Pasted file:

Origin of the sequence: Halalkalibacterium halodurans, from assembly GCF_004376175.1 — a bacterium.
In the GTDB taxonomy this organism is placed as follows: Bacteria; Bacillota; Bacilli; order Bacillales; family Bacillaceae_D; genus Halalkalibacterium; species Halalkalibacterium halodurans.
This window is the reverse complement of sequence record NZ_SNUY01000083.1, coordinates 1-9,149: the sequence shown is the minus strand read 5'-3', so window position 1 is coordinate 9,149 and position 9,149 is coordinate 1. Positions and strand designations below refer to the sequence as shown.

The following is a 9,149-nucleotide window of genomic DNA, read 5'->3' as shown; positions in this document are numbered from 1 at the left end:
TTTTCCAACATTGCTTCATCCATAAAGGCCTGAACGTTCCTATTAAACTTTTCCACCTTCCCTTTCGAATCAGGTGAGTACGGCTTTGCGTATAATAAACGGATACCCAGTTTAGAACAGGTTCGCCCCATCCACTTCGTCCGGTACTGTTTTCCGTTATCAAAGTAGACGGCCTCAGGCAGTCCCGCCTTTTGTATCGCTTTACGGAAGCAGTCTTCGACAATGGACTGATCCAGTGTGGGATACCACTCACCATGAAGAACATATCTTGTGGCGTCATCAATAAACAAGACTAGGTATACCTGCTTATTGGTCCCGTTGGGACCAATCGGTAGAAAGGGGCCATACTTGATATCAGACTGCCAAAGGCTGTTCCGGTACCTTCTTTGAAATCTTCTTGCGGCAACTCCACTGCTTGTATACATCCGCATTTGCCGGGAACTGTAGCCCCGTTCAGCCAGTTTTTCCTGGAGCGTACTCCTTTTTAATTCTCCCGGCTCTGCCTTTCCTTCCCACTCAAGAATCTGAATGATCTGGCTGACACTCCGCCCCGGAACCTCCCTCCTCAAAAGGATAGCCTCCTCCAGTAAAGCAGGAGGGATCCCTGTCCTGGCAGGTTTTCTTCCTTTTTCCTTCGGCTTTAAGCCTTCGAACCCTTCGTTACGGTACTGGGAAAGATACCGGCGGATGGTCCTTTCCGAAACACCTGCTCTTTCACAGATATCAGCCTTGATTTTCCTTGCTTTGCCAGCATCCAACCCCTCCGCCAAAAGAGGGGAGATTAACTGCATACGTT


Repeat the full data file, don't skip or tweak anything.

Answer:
Origin of the sequence: Halalkalibacterium halodurans, from assembly GCF_004376175.1 — a bacterium.
In the GTDB taxonomy this organism is placed as follows: Bacteria; Bacillota; Bacilli; order Bacillales; family Bacillaceae_D; genus Halalkalibacterium; species Halalkalibacterium halodurans.
This window is the reverse complement of sequence record NZ_SNUY01000083.1, coordinates 1-9,149: the sequence shown is the minus strand read 5'-3', so window position 1 is coordinate 9,149 and position 9,149 is coordinate 1. Positions and strand designations below refer to the sequence as shown.

The following is a 9,149-nucleotide window of genomic DNA, read 5'->3' as shown; positions in this document are numbered from 1 at the left end:
TTTTCCAACATTGCTTCATCCATAAAGGCCTGAACGTTCCTATTAAACTTTTCCACCTTCCCTTTCGAATCAGGTGAGTACGGCTTTGCGTATAATAAACGGATACCCAGTTTAGAACAGGTTCGCCCCATCCACTTCGTCCGGTACTGTTTTCCGTTATCAAAGTAGACGGCCTCAGGCAGTCCCGCCTTTTGTATCGCTTTACGGAAGCAGTCTTCGACAATGGACTGATCCAGTGTGGGATACCACTCACCATGAAGAACATATCTTGTGGCGTCATCAATAAACAAGACTAGGTATACCTGCTTATTGGTCCCGTTGGGACCAATCGGTAGAAAGGGGCCATACTTGATATCAGACTGCCAAAGGCTGTTCCGGTACCTTCTTTGAAATCTTCTTGCGGCAACTCCACTGCTTGTATACATCCGCATTTGCCGGGAACTGTAGCCCCGTTCAGCCAGTTTTTCCTGGAGCGTACTCCTTTTTAATTCTCCCGGCTCTGCCTTTCCTTCCCACTCAAGAATCTGAATGATCTGGCTGACACTCCGCCCCGGAACCTCCCTCCTCAAAAGGATAGCCTCCTCCAGTAAAGCAGGAGGGATCCCTGTCCTGGCAGGTTTTCTTCCTTTTTCCTTCGGCTTTAAGCCTTCGAACCCTTCGTTACGGTACTGGGAAAGATACCGGCGGATGGTCCTTTCCGAAACACCTGCTCTTTCACAGATATCAGCCTTGATTTTCCTTGCTTTGCCAGCATCCAACCCCTCCGCCAAAAGAGGGGAGATTAACTGCATACGTT